One of the biggest theatrical events of the year, Lyndsey Turner’s Hamlet, starring Benedict Cumberbatch, has been the most talked-about production in London since tickets sold out just minutes after being released, nearly a year before its run.  Labelled the fastest-selling show in London theatre history, it had a lot to live up to. The hype then became heated debate when a review of one of the preview performances was published before press night; and then, when the actual reviews came out, the verdict was not unanimous: was Cumberbatch the Hamlet everyone wanted him to be?

When staging Shakespeare, and particularly when staging Hamlet (his longest play) choices have to me made and lines have to be cut. The existence of three versions of the original script tells us that this also happened in Shakespeare’s time. Not only is a matter of length, but also of artistic direction. It is such a complex, multi-layered work that each and every production revolves around certain themes, and possibly highlights different aspects of the text. Therefore, a new Hamlet is born with every production, and that is probably one of the biggest thrills for actors and audiences alike. Decisions like placing the “to be or not to be” soliloquy at the beginning of the play – which was later reversed, being now in its original place – and some cuts devised to focus the story on Hamlet himself prove to be fruitful, giving us a thriller-like ride throughout this story of revenge and profound moral debate.

Cumberbatch shines as Hamlet. Possibly not the character we might expect, and moving away from classic models like Olivier’s, Cumberbatch’s stage presence is truly remarkable. He delivers his text with utter intensity, yet with a clear purpose: we can see his tribulations, his ‘madness’, his rage and everything in between with sharp clarity, in clear contrast with the rest of the cast, who are constantly concealing their true feelings. Probably too ‘mad’ for some, his anxiety-driven scenes are frighteningly authentic, capturing Hamlet’s tormented soul perfectly. The eternal question, ‘was Hamlet really mad? remains open to discussion, but is given a more realistic dimension: who would not be as agitated in a situation like that? On the other hand, there was a separation between Hamlet and Horatio, and the rest of the cast: their costumes were mostly present-time, while the rest of the characters and the production itself felt more 1940s, stressing these characters’ detachment from Elsinore’s corruption.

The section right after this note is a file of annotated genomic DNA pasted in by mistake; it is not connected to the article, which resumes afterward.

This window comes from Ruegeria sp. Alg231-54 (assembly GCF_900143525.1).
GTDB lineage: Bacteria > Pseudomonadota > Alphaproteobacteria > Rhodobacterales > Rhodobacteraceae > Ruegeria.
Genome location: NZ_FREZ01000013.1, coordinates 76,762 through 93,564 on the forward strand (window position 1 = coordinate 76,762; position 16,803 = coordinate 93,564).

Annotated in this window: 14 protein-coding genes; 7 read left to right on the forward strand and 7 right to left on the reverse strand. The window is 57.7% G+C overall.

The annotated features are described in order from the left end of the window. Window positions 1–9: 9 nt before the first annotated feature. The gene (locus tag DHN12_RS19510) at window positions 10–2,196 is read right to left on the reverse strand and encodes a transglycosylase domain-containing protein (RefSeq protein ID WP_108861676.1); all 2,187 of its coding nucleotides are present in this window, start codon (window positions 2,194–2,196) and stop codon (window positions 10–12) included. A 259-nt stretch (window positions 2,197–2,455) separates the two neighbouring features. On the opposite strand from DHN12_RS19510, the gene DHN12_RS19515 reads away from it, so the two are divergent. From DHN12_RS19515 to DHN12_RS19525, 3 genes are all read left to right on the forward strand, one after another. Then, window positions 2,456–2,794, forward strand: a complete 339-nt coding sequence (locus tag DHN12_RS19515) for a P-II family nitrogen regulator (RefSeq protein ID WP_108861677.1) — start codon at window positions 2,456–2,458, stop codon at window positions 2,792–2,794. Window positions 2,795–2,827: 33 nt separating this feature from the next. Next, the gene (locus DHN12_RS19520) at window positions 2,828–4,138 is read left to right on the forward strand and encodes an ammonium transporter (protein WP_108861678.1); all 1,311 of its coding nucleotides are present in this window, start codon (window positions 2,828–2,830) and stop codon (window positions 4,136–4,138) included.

The set, I must admit, is one of the main characters in this production. When it is revealed, this enormous yet beautifully detailed piece of art impersonates Elsinore immediately. The great space is, at the same time, an oppressive chamber where all the events in the story take place. The corruption that engulfs Denmark is reflected on stage in the second half, where the whole set is filled with debris and cracks appear on the walls. From the magnificence of the wedding banquet to the decayed, ruinous and hysteria-filled last duel, it is a massive yet entirely meaningful backdrop to Claudius’s manipulation and dreadful deeds.

The cast of over twenty actors is solid and emotionally engaging. Ciarán Hinds as Claudius makes a good contrast with Hamlet, even though sometimes his acting feels slightly over the top. The wickedness of the character is explored here and, even when he kneels to pray, it is quite difficult to feel any sympathy for him. Anastasia Hille, however, portrays a double-sided Gertrude, full of love for her son but also aware of her own position. However, it was Siân Brooke’s Ophelia that prominently stood out, with a heart-breaking portrayal of the girl’s madness, eerily and hopelessly singing. Her brother Laertes (Kobna Holdbrook-Smith), however, lacked some sensitivity and slightly abused his booming voice.

Although quite possibly not to the taste of purists, this production of Hamlet is simply outstanding. It makes the story relevant and relatable to, while being aesthetically impeccable. The play’s themes of revenge and moral corruption are splendidly conveyed, as we see Elsinore’s inevitable decay and the radicalisation of the characters’ behaviour. We are left with Fortinbras (Sergo Vares) proclaiming himself king of Denmark, and with the uncertainty of whether this is a new beginning or just a devastating ending.

Hamlet is playing at the Barbican Theatre until 31 October. For more information and tickets, see the production website.  Photo by Johan Persson.